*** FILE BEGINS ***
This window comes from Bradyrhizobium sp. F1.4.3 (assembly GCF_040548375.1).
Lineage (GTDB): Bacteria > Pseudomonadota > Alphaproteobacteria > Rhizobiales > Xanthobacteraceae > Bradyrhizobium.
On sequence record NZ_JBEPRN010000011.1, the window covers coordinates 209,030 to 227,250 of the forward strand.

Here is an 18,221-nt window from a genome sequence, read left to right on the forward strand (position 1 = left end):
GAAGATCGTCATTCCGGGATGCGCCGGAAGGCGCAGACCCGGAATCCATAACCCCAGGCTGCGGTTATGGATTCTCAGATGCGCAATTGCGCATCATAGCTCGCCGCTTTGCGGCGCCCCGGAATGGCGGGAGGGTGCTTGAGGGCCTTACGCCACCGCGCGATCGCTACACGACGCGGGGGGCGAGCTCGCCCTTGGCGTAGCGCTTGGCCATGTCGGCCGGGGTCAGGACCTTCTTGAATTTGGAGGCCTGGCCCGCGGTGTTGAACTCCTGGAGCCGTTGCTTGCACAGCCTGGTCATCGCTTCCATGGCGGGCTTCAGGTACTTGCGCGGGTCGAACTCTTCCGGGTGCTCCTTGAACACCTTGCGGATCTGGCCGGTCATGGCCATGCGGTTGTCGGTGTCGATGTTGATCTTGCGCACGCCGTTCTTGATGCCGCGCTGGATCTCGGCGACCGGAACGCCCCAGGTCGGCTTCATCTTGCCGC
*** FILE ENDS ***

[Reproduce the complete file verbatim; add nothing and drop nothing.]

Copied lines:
This window comes from Bradyrhizobium sp. F1.4.3 (assembly GCF_040548375.1).
Lineage (GTDB): Bacteria > Pseudomonadota > Alphaproteobacteria > Rhizobiales > Xanthobacteraceae > Bradyrhizobium.
On sequence record NZ_JBEPRN010000011.1, the window covers coordinates 209,030 to 227,250 of the forward strand.

Here is an 18,221-nt window from a genome sequence, read left to right on the forward strand (position 1 = left end):
GAAGATCGTCATTCCGGGATGCGCCGGAAGGCGCAGACCCGGAATCCATAACCCCAGGCTGCGGTTATGGATTCTCAGATGCGCAATTGCGCATCATAGCTCGCCGCTTTGCGGCGCCCCGGAATGGCGGGAGGGTGCTTGAGGGCCTTACGCCACCGCGCGATCGCTACACGACGCGGGGGGCGAGCTCGCCCTTGGCGTAGCGCTTGGCCATGTCGGCCGGGGTCAGGACCTTCTTGAATTTGGAGGCCTGGCCCGCGGTGTTGAACTCCTGGAGCCGTTGCTTGCACAGCCTGGTCATCGCTTCCATGGCGGGCTTCAGGTACTTGCGCGGGTCGAACTCTTCCGGGTGCTCCTTGAACACCTTGCGGATCTGGCCGGTCATGGCCATGCGGTTGTCGGTGTCGATGTTGATCTTGCGCACGCCGTTCTTGATGCCGCGCTGGATCTCGGCGACCGGAACGCCCCAGGTCGGCTTCATCTTGCCGC